15 Jun Focus
Since I currently work as a behavior interventionist, most of my income comes from the client that I work with during the school year. However, because the school year is over, and since my job pays me an incredibly small sum for all of the work I do, I have to supplement my income during the summer months by teaching swim lessons. I’ve taught lessons in the past, and I love the water, so it’s not something that I totally hate doing. It would be awesome if I didn’t have to work at all this summer, but since I do, I’m at least lucky that I don’t have to spend my days locked away in some office all day.
As you can probably guess, there are some people out there who are naturals in the water. These are the type of clients that you hope for. They make your job a million times easier because (A) you don’t have to try and get them to stop fearing the water and (B) they pick up on things really quickly. On the other hand, there are also individuals out there who are the complete opposite of the people I just described. Throughout my time as a swim instructor, I have been lucky enough to have a good number of clients who are naturals, but since my luck isn’t perfect, I’ve also had quite a few who were terrified of the water. One of the kids that I work with now, is the latter.
I’ve only been working with this child for a couple of days, but from the first time I stepped into the water with her I could tell she was going to be a challenge. I won’t tell you her age in order to protect the innocent, but just know that she’s in elementary school. Before the lesson started, her dad was telling me that they have been trying to get her to learn how to swim since she was three years old, but since she’s an anxious child, she can’t seem to get comfortable enough in the water to learn how to do it. After having this conversation with her dad, I was able to get in the water with her and experience the extent of her anxiety for myself. The first day she was so scared that she had to hold my hands to feel comfortable going under the water. When we practiced floating on her back, she was holding on to me for dear life. During her time using the kickboard, she wanted me to hold on to it, even though the whole purpose of using the kickboard is so that it can help you stay afloat while your practicing your kicks. We also practiced climbing out of the pool without a ladder, and coming back in from that same spot. Even though we were in the shallow part of the pool that she was tall enough to stand in, she was still terrified, and I had to basically lift her up out of the water myself. And once she was out, she hung on to my shoulders, like I was her only life line, when she slid back inside. That being said, by the time the lesson was over, she was loads better than she was when we first started.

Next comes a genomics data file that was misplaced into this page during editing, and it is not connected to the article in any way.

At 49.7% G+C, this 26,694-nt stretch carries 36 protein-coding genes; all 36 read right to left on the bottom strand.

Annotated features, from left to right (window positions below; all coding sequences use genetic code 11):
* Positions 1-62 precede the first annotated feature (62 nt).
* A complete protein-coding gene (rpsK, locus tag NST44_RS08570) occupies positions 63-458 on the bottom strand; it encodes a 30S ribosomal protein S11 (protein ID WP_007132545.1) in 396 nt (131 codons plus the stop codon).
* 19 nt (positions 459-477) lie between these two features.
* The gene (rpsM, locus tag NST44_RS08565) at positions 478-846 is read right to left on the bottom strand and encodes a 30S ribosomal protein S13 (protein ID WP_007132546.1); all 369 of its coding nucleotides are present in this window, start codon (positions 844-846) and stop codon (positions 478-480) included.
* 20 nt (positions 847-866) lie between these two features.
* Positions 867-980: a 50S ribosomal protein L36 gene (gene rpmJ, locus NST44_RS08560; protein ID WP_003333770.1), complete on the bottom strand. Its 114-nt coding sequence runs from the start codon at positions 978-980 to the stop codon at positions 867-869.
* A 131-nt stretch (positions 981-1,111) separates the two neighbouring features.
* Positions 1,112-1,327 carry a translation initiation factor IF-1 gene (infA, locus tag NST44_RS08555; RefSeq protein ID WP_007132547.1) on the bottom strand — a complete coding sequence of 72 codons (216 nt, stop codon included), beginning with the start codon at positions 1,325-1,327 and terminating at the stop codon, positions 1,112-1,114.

The next day that I came back, she was even quicker to adjust. She was significantly less scared than she was the previous day. She even started using the kickboard by herself. We ran into a problem, however, when she tried to slide in the water on her own. She said that she wanted to do it by herself. After she sat there for a few minutes trying to build up her courage to do it on her own, I told her that I would help her do it like I had done the previous day. She said, “No.” She told me that she had to do it by herself. After a few more attempts, she ended up giving up. She wouldn’t let me help her in the pool, so she stood up and walked in using the steps. The look I saw on her face was one of complete and utter defeat. When I talked to her she said that she was mad at herself for not being able to do it. She beat herself down some more, and then she told me that she should be able to do it because her little sister could swim by herself and she was only five. In that moment I told her not to be so hard on herself. She can’t compare herself to her sister because she’s not her sister. I confided in her that I didn’t learn how to swim until I was her age, and that that was okay. Everyone figures it out at different ages, and just because it’s taking her a little bit longer to learn doesn’t mean that she won’t learn. I also told her to focus on the progress that she had made already. In one day she went from needing my hand to go under water to being able to do it on her own. She also was able to hold her breath as we kicked all the way across the width of the pool. After I told her this, she agreed to keep swimming and to focus on the strides that she was continuing to make. And because she did this, she was able to improve even more during that day.
Nine times out of ten, we’re usually our worst critics. We’re hard on ourselves because we know what we want, and because we know what we want, we want to achieve it as soon as possible. But the thing is, you move at the pace that you’re supposed to be moving at. You can’t expect yourself to move at the same speed as someone else because you’re not that person. We forget that sometimes, but it’s a very important thing to remember. Yes, you may not be going at the rate you want to, but you are moving at one that works for you positive thinker. And if you ever get discouraged, don’t start to beat yourself down like my client did. Instead, try and find the good things that you’re doing and focus on those things to motivate you to keep moving. It doesn’t matter how fast you’re going. All that matters is that you reach your goal eventually.
Just keep thinking about all of the strides you’ve made so far, and know that when you keep going, you’ll continue to make more and more strides until you end up right where you want to be.